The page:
(William George (centre), Tsleil-Waututh member and spokesperson for Kwekwecnewtxw-Protect the Inlet, leads a song at the ‘No Buyout, No Kinder Morgan’ rally in Vancouver, on May 29, 2018. Photo: Julia-Simone Rutgers/The Discourse)
Trudeau campaigned on a promise to make environmental assessments credible again — then he spent $4.5 billion on the Trans Mountain Pipeline. What does this mean?
The federal government is buying the Trans Mountain pipeline and infrastructure from Kinder Morgan for $4.5 billion, pledging to “immediately restart construction” on the project, which was halted by the company in April.
During the May 29, 2018, announcement, Finance Minister Bill Morneau called the environmental assessment process for the project — which would triple the amount of bitumen carried from Alberta’s oil sands to B.C.’s south coast — “the most rigorous process in environmental assessment in our country’s history.”
But right now, the Canadian government is in the middle of overhauling the environmental assessment process after Justin Trudeau campaigned on the idea that a “new, fair process” was needed. In February, Bill C-69 was released for parliamentary review. Among other things, it outlines a new Impact Assessment Act which would replace the current environmental assessment process and change the standards for making decisions on major projects.
The feds have said that no project proponent will be asked to “return to the starting line” when it comes to applications for environmental approval, so the new act won’t apply to Trans Mountain. But as Canada takes full ownership of the controversial pipeline, it seems what happens with environmental assessment matters more than ever.
Over the past few months, I’ve been interviewing people involved in shaping these changes. I’ve also read through recommendations for reforms from the government’s expert panel, based on hundreds of submissions from stakeholders on all sides. While Canadians continue to debate whether Trans Mountain should move forward, here are five of the Liberal government’s campaign promises that scientists, researchers and policy makers have highlighted as key to helping mitigate uncertainty for future projects:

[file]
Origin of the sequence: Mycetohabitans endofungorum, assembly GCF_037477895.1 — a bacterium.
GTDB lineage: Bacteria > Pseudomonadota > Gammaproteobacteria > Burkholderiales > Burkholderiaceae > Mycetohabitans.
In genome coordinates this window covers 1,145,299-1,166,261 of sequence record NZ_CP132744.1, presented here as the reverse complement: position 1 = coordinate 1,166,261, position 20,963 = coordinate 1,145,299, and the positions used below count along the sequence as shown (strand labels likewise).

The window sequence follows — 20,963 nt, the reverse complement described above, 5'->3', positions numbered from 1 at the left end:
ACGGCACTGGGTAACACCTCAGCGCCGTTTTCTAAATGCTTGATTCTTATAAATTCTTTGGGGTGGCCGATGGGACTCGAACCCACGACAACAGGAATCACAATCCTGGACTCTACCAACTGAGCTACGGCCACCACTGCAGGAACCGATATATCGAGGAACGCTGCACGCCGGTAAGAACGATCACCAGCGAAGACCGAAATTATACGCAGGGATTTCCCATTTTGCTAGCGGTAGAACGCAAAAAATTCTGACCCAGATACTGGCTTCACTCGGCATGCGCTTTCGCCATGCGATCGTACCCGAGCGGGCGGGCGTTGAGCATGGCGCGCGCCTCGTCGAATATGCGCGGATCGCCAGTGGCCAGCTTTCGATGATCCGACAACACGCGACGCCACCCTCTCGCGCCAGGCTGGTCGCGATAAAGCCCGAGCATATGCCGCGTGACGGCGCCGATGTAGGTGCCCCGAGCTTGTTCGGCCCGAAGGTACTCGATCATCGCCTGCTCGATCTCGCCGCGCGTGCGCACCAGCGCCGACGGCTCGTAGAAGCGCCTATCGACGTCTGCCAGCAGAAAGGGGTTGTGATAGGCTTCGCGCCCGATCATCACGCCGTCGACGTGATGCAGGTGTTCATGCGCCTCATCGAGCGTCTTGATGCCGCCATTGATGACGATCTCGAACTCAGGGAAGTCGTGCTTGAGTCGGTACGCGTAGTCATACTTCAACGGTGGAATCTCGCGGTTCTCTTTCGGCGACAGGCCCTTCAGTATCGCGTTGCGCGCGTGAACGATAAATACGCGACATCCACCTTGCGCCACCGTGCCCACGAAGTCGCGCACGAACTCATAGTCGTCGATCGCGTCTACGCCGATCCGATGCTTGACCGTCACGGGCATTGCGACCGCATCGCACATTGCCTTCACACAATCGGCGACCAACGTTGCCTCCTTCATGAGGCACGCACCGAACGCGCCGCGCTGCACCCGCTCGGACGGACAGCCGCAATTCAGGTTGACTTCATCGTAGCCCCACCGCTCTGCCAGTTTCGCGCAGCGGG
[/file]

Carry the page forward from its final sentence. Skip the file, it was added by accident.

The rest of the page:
1. Independent science
Campaign promise: “ensure that decisions are based on science, facts, and evidence, and serve the public’s interest.”
When it comes to Trans Mountain, scientists outlined a series of gaps in the evidence used by the National Energy Board to make its recommendation on the pipeline expansion. Yet, federal cabinet approved the pipeline in 2016. Now a series of court cases including the province of British Columbia are building arguments around those gaps.
Trans Mountain isn’t the only project that’s caused a stir about evidence. The National Energy Board has faced numerous accusations of bias in its use of evidence and energy projections to make its decisions on major projects.
Part of the issue is that most of the evidence used to assess projects must be put forward by the industry group that wants the project to happen. This is an unfair burden on industry, as a leading environmental assessment consultant points out (TransCanada said it lost $1 billion in its application to build Energy East). It also puts government scientists and independent researchers on the defensive in a context of dwindling resources for public science.
These criticisms are why the government built new rules to make decisions “based on robust science, evidence and Indigenous traditional knowledge” in the new bill.
Martin Olszynski, a law professor at the University of Calgary, says this matters because, in environmental law, bad evidence compromises every level of decision-making that follows, leading to a bad assessment, and conflict.
On top of that, much of this evidence isn’t public. It can take freedom of information requests just to get the basic information needed to check if the evidence is sound and conditions are met, Olszynski points out.
In their submissions on the reforms, experts recommended assessment decisions be based on independent oversight, transparency and cross-examination of evidence (as is standard in academic research). The more airtight the evidence, the less likely a project will be challenged in court for that reason.
The verdict so far? Olszynski says it’s ill-equipped, as written, to handle evidence in an independent way.
For its part, if the bill is passed, the National Energy Board would be replaced by another body, the Canadian Energy Regulator. The government says the new regulator would “reflect Canadians’ priorities in areas such as greater certainty, more transparency, enhanced public participation and an expanded role for Indigenous peoples.”